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Unlock the Potential of Assumable Mortgages

Unlock the Potential of Assumable Mortgages
Unlock the Potential of Assumable Mortgages

One of the biggest challenges for homebuyers over the past year and a half has come from rising interest rates tied to the Federal Reserve’s efforts to curb inflation.

This has resulted in higher mortgage costs, making it harder for them to qualify for and afford the financing on the home they want.

Of the many potential solutions out there, perhaps the least known but most optimal in terms of interest rates is an assumable mortgage. In short, this option allows buyers to take on, or “assume,” the existing mortgage—and all its favorable terms—of the home they’re buying. If you’re getting ready to buy, use this guide on the basics of assumable mortgages to determine how targeting one may allow you to get into your dream home sooner and more affordably than you would have thought possible.

Exterior of house

What is an assumable mortgages?

An assumable mortgage is any loan that can transfer from homeowner to buyer with the same terms and conditions, including interest rate and payment plans. This differs from a traditional mortgage where the borrower starts from scratch with parameters and rates that reflect the market landscape at the time of purchase.

Most government-backed mortgages are assumable, including those from the Federal Housing Administration (FHA), Veterans Affairs (VA), and US Department of Agriculture (USDA). Private conventional loans are generally not assumable, nor are most jumbo loans, which are considered nonconforming loan types.

How does it work?

In general, the process of getting an assumable mortgage is similar to the that of any other loan type. The first step is finding listings that qualify. Some sellers may advertise that they have an assumable mortgage as an incentive to attract buyers, but otherwise it’s a matter of simply asking about it as you shop for homes. Once you make a decision and the seller agrees to transfer the mortgage over, you will have to apply and qualify for it, providing the typical documentation and signing the necessary paperwork to have you assume the responsibilities and liabilities.

One thing to keep in mind is that the assumable mortgage generally won’t cover the purchase price. Between the home’s appreciation over the years and the owner paying down the balance borrowed, there will likely be a difference, potentially a significant one between the cost of the home price and the amount left on the mortgage being assumed. If you have enough cash on hand, you may be able to fully fund this amount yourself; otherwise, you may need to take out a second mortgage, potentially at a higher interest rate, to make up the shortfall.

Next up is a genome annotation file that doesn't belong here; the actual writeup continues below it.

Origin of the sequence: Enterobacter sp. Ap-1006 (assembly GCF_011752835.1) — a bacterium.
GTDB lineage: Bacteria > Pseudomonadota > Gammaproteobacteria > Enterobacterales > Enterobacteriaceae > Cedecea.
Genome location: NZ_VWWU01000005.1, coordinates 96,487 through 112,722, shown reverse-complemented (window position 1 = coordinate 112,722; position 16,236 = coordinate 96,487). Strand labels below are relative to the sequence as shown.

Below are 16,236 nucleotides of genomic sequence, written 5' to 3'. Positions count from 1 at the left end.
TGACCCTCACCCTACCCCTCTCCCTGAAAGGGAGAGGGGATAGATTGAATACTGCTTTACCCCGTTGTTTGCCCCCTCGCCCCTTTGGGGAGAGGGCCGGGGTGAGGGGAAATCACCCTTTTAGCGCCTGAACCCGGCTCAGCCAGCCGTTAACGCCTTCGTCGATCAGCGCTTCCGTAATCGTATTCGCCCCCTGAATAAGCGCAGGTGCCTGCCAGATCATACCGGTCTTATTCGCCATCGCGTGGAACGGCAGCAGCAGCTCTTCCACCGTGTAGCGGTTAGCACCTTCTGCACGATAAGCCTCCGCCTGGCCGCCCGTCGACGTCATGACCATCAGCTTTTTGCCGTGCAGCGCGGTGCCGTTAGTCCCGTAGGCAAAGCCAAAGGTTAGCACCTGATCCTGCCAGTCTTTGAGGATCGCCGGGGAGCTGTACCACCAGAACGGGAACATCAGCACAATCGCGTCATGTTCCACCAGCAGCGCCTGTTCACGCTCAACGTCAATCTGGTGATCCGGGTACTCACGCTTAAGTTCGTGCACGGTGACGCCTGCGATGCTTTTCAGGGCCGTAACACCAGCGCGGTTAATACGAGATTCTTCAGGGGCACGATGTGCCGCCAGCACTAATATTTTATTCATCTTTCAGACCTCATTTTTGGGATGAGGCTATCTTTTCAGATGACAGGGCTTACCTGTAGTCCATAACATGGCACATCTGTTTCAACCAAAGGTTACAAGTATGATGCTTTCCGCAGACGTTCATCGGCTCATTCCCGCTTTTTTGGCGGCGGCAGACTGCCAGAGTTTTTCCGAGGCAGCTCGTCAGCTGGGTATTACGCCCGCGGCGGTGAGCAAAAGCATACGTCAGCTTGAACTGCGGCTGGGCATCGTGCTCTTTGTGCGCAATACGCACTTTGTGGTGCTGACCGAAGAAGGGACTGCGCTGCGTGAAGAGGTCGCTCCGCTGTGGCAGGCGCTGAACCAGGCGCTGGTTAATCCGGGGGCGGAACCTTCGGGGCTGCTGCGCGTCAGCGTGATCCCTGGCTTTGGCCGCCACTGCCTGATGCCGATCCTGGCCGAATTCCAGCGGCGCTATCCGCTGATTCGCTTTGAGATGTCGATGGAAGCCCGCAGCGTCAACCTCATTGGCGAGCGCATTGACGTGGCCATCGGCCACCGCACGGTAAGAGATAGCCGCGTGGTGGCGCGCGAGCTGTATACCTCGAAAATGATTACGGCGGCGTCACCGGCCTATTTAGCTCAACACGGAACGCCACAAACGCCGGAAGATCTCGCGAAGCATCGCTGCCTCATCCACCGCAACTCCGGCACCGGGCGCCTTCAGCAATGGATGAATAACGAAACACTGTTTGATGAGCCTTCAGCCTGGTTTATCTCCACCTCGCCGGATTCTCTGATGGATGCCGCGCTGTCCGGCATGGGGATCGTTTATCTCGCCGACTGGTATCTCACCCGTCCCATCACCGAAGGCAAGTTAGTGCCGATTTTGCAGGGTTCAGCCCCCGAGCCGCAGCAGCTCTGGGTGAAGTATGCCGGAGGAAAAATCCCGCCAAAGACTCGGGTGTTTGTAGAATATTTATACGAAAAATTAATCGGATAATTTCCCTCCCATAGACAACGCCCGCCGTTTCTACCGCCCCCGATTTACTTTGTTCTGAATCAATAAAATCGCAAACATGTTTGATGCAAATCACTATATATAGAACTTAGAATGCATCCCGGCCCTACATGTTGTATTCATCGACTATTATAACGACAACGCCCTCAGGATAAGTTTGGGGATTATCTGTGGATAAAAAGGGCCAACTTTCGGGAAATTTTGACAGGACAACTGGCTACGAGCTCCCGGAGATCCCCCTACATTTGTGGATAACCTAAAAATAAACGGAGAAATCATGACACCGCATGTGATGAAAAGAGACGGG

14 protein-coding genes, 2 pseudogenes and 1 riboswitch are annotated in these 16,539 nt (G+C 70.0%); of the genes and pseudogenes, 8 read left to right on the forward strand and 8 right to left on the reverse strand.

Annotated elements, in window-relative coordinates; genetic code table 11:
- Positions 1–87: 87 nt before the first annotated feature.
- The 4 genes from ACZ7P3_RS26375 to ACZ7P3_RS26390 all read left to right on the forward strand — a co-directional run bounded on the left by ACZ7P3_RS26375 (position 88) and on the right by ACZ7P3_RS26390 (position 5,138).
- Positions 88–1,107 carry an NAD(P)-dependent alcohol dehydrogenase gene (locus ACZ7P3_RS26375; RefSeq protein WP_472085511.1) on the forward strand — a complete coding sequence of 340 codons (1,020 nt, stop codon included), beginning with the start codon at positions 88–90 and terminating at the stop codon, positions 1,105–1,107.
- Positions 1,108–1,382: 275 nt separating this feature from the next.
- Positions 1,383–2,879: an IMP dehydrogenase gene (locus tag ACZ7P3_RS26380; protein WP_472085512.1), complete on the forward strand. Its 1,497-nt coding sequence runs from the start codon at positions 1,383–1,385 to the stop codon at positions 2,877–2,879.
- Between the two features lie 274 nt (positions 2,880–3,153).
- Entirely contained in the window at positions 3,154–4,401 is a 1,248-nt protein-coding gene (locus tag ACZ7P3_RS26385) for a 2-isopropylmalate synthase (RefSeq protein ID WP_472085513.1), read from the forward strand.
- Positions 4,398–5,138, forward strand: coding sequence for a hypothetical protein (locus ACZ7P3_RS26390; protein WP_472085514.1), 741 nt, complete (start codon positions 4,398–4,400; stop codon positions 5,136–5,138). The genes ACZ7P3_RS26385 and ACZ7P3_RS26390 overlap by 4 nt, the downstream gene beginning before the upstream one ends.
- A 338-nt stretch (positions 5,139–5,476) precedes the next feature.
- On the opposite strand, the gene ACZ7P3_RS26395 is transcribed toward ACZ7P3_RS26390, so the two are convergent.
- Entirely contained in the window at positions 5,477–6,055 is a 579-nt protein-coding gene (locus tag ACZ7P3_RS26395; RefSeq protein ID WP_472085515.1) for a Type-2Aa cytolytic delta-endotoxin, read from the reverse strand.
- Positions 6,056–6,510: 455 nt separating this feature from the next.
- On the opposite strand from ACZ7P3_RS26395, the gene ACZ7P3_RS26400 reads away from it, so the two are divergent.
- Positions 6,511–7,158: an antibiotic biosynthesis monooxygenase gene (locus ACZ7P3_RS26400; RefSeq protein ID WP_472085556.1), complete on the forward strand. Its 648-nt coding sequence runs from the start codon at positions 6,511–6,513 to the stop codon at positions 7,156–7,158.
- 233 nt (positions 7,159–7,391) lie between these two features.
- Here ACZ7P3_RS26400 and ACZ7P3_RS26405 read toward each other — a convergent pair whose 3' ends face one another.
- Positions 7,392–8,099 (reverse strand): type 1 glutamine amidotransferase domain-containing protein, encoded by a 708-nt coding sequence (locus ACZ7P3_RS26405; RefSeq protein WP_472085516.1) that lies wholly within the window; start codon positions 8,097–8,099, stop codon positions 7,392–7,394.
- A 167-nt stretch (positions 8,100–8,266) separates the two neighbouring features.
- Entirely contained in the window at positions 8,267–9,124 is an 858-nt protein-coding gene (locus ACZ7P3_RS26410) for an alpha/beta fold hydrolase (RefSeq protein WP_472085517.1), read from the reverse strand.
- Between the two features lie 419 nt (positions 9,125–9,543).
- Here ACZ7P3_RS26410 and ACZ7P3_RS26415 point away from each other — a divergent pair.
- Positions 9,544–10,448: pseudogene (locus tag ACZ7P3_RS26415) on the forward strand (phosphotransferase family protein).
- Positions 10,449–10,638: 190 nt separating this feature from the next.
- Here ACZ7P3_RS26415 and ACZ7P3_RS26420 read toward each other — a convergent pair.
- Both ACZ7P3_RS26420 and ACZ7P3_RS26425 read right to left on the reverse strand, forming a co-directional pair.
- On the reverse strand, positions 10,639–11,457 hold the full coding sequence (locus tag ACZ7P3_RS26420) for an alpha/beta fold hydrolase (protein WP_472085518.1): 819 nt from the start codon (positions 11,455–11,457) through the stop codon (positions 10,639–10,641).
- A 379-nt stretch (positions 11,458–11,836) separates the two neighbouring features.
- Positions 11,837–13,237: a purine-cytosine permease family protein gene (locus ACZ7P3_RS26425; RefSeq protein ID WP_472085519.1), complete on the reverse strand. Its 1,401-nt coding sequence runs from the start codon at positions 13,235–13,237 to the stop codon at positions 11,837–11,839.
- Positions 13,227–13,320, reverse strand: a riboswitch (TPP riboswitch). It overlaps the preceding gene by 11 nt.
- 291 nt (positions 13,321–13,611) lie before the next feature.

Even still, an assumable mortgage may offer a host of advantages that makes it an ideal option, including more favorable interest rates, reduced closing costs, and a streamlined approval process.

Real Estate Papers

Who may qualify for an assumable mortgage?

Homebuyers who qualify for a typical mortgage loan will likely qualify for an assumable loan as well. Some of the approval criteria you will have to meet include the following.

Credit score
Creditworthiness is one of the most important factors for any mortgage. Approval of your loan assumption will hinge on having a solid credit score because it translate into less risk for the lender.

Income verification
Lenders will evaluate the income stability of each applicant along with employment history. If you are self-employed or have recently switched jobs, you may need to provide more detailed information to qualify.

Debt-to-income (DTI) ratio
Even with sufficient income, lenders will look at your other debt in proportion to your gross monthly earnings. A lower DTI reassures the lender that you’d be less likely to struggle to cover your mortgage payments amid other financial obligations.

Cash reserves
Similarly, lenders will look at your savings and investments to ensure that you are able to continue making mortgage payments, even if you experience unforeseen financial challenges.

Property appraisal
Lenders may ask for a property appraisal to determine the home’s current market value. This is especially common with government-backed loans, which have specific requirements for property conditions.

Assumable mortgages can provide you with a valuable opportunity, allowing you to navigate the current real estate market while potentially saving money in the process. As with any major decision, it’s vital that you draw on the experience and expertise of your real estate agent, mortgage advisor, and other members of your home team. With their guidance, you’ll be able to make better decisions, enjoy a smoother transaction, and find the home—and the home loan—that’s right for you.

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Kimmer Plunk

Based in Memphis and serving clients in West Tennessee and Northwest Mississippi. Serving others is a reward of its own and part of what makes me happy, and I've been doing that for 30 years through various activities including Girl Scouts, PTO, various board positions, unhoused ministry, and professional, award-winning teaching. I treat others the way that I want to be treated including being readily available, listening to your desires, answering your questions thoroughly, and walking you through the home purchase process. My ultimate goal is to see that you find the home of your dreams and experience the least amount of stress during the process.

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